5 Factors that Drive Commercial Construction Costs

When planning a new construction project, the biggest question most project owners want answers to involves how much to budget for commercial construction costs.

Like most things in life, the answer depends on many factors, not the least of which is the square footage of the structure. Location may play a role as well, with highly populated areas carrying a higher price tag.

While the cost to construct commercial buildings can vary greatly, the following five factors will help you understand where your dollars go when planning a project.

1. Construction Design, Materials, and Finishes

Many of the factors that contribute to commercial building costs are determined on the front end when architectural designs and specs are drawn up. Involving an experienced construction manager as part of the pre-planning process can help determine an average cost per square foot for your commercial property, and identify budget busters before a project goes out to bid

For example, you may like the aesthetics of a multistory design, but it may require unique fabrication requirements, cranes to lift building materials, and added safety protocols for workers that will drive costs up. On the other hand, a comparable single story building with the same square footage will typically cost less.

The price of building materials, such as lumber and steel, can fluctuate with markets and impact construction costs, and the types of doors, windows, fixtures, and finishes will also have a major impact. A door system for a high-security jail or restricted access maternity ward at a hospital, for example, will cost thousands, whereas a simple office door may only cost a few hundred dollars.

The finishing touches have a way of adding up, too. Selecting affordable floor and window coverings, fixtures, cabinetry, and the like can help keep commercial project budgets in check. Also consider soft costs such as building permits, inspections, architectural plans, and legal fees.

2. Labor

The region where a building is being constructed will play a role in associated labor costs. Unlike many metropolitan areas in the United States, the Upper Midwest generally has a reasonable cost of living and thus equitable labor costs.

What can drive up labor costs, however, are construction accidents that lead to costly delays. That’s why it’s critical to confirm your general contractor’s safety record and ensure they have a strong safety program.  

3. Customizations and Industry Requirements

Custom work comes at a premium, whether it’s cabinetry and tilework or archways, floor details, or exposed beams. Architectural features such as cantilevered roofs, an expansive wall of windows, or stone exteriors will make a statement but come at a cost. Depending on the type of building and its use, some of these features may be appropriate, such as a performing arts center, museum, or upscale hotel.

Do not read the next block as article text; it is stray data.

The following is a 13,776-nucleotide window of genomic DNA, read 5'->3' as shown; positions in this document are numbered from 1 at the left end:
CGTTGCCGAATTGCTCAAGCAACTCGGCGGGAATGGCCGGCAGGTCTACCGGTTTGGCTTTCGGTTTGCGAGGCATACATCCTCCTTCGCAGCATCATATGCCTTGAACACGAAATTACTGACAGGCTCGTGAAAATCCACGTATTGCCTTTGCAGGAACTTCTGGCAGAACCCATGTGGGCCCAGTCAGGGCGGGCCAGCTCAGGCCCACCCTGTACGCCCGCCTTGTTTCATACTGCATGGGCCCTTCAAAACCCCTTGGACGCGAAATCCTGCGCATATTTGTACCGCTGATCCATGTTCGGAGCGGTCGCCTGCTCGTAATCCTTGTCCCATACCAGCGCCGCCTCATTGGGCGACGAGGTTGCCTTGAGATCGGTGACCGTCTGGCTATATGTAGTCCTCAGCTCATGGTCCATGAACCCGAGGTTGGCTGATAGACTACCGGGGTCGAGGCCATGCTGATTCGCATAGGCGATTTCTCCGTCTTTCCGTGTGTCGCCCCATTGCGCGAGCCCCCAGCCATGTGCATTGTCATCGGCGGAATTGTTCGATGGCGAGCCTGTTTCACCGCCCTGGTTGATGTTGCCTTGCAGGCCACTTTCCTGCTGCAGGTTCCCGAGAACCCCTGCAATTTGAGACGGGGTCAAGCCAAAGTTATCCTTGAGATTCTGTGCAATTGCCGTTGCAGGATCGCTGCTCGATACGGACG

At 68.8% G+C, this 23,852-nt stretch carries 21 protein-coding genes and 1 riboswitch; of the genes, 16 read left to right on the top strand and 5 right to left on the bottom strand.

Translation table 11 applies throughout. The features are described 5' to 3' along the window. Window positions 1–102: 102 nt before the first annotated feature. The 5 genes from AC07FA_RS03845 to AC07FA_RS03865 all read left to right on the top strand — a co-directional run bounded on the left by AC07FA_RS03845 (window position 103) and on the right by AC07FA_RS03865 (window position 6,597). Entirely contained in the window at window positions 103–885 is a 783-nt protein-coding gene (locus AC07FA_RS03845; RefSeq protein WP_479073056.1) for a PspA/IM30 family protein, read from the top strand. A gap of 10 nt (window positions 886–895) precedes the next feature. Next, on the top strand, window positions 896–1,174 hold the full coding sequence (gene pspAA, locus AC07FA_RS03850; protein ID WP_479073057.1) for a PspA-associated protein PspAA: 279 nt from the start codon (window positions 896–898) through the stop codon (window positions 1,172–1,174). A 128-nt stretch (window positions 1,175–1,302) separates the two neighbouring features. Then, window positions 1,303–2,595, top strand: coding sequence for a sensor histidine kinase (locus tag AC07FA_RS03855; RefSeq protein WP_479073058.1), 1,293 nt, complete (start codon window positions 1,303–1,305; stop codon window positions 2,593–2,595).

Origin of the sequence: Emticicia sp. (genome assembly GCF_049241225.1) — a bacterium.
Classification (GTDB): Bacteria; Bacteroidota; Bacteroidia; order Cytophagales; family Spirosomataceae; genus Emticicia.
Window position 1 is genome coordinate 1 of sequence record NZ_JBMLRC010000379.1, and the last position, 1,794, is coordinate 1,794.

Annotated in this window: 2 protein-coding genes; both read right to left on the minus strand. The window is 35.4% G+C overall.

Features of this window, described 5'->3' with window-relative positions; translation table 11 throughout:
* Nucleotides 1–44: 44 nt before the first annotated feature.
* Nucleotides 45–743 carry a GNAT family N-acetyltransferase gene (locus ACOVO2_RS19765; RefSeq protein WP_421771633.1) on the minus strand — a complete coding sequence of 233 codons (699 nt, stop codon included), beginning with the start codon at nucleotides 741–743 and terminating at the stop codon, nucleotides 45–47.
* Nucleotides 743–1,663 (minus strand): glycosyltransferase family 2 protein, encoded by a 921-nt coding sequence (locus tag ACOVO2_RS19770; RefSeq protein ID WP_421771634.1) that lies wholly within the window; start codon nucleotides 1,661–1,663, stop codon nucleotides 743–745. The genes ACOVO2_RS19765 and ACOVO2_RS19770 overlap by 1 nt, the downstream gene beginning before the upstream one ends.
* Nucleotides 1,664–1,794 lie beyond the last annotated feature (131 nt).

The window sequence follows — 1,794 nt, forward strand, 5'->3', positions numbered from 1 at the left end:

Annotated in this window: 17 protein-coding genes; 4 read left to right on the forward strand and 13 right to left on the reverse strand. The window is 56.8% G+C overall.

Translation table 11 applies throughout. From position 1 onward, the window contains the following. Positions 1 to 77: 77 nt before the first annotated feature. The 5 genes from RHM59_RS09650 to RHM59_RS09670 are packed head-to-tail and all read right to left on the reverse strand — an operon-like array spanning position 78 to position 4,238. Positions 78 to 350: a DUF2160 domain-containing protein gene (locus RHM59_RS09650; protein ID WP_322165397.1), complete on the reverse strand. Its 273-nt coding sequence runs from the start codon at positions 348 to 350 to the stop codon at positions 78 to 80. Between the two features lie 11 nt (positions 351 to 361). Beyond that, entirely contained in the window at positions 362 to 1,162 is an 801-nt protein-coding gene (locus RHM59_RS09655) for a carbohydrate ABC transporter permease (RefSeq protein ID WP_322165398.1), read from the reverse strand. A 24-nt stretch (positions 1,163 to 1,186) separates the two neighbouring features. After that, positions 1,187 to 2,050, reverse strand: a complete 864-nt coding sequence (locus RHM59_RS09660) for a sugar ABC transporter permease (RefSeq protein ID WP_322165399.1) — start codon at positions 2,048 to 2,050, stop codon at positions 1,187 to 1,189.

The type of commercial construction you need will also play a role in determining building costs. If your industry and building use calls for Type I construction versus Type IV (according to the International Building Code), you’ll need to budget more for the types of construction materials required for each. A typical office building will be more cost effective to build and won’t require the same stringent requirements as a hospital, for example.

The healthcare industry also requires construction crews to implement proper infection control protocols when adding on to a facility. Dust suppression, negative pressure rooms, frequent cleaning, and debris removal are among the often overlooked hospital renovation costs. Other industries, such as law enforcement require specialty materials and finishes in addition to robust technology and security integrations. Ensure you work with a construction manager who specializes in your industry and is familiar with how to comply with these types of requirements.

4. The Unexpected 

The environment has a way of interfering with the best laid plans, and severe weather conditions could threaten a structure or delay work considerably. Be sure to talk with your construction team about how they’ve dealt with nature and how they mitigate potential risks.

Another aspect of Mother Nature is soil conditions. A site assessment and soil analysis could reveal unsuitable soils that require remediation. Removal of contaminated soil may be required, or pile foundations or piers may need to be installed to ensure a solid foundation. Such measures require specialized heavy equipment and are costly.

5. Operations

Often disregarded are the costs of lost productivity during a renovation project. Some areas of a facility may need to be shut down to tie in plumbing or electrical, or switch to new technologies. In the case of new construction, the costs and disruption to transition from an old facility also needs to be considered, including staff tours, training time for security systems, or other protocols.  

Are you moving existing systems to a new location or facility? Those operational costs need to be considered, too, and remember that some systems require an authorized vendor to move them in order to maintain warranties.

Every project owner dreads scope creep, the seemingly little things that keep adding up. Anticipating as many of these ancillary activities as possible up front will help avoid costly surprises. One of the best ways to develop a realistic budget for your construction project is to work with a construction management team that has experience in your industry and a proven record of satisfied clients.

Talk with the commercial construction experts at The Samuels Group today to request a complimentary consultation and cost estimates for your building project. Bring your questions and let’s explore the possibilities together. 

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